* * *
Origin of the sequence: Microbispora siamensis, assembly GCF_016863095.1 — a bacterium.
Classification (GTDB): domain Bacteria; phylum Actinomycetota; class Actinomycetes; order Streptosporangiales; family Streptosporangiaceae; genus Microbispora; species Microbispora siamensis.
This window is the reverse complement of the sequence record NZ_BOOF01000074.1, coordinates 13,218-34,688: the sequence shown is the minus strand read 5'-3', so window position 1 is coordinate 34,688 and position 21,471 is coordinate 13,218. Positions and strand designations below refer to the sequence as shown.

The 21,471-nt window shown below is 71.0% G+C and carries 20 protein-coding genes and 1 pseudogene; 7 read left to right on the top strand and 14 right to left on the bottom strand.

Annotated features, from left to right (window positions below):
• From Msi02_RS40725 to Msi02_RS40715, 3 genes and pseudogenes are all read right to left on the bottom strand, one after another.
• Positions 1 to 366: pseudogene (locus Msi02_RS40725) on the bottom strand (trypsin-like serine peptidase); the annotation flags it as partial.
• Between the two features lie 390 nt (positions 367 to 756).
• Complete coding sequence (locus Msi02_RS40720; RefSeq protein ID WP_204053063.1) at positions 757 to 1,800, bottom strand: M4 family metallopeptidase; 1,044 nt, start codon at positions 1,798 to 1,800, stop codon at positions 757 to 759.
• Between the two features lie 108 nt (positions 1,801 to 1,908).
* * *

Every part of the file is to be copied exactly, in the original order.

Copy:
Origin of the sequence: Microbispora siamensis, assembly GCF_016863095.1 — a bacterium.
Classification (GTDB): domain Bacteria; phylum Actinomycetota; class Actinomycetes; order Streptosporangiales; family Streptosporangiaceae; genus Microbispora; species Microbispora siamensis.
This window is the reverse complement of the sequence record NZ_BOOF01000074.1, coordinates 13,218-34,688: the sequence shown is the minus strand read 5'-3', so window position 1 is coordinate 34,688 and position 21,471 is coordinate 13,218. Positions and strand designations below refer to the sequence as shown.

The 21,471-nt window shown below is 71.0% G+C and carries 20 protein-coding genes and 1 pseudogene; 7 read left to right on the top strand and 14 right to left on the bottom strand.

Annotated features, from left to right (window positions below):
• From Msi02_RS40725 to Msi02_RS40715, 3 genes and pseudogenes are all read right to left on the bottom strand, one after another.
• Positions 1 to 366: pseudogene (locus Msi02_RS40725) on the bottom strand (trypsin-like serine peptidase); the annotation flags it as partial.
• Between the two features lie 390 nt (positions 367 to 756).
• Complete coding sequence (locus Msi02_RS40720; RefSeq protein ID WP_204053063.1) at positions 757 to 1,800, bottom strand: M4 family metallopeptidase; 1,044 nt, start codon at positions 1,798 to 1,800, stop codon at positions 757 to 759.
• Between the two features lie 108 nt (positions 1,801 to 1,908).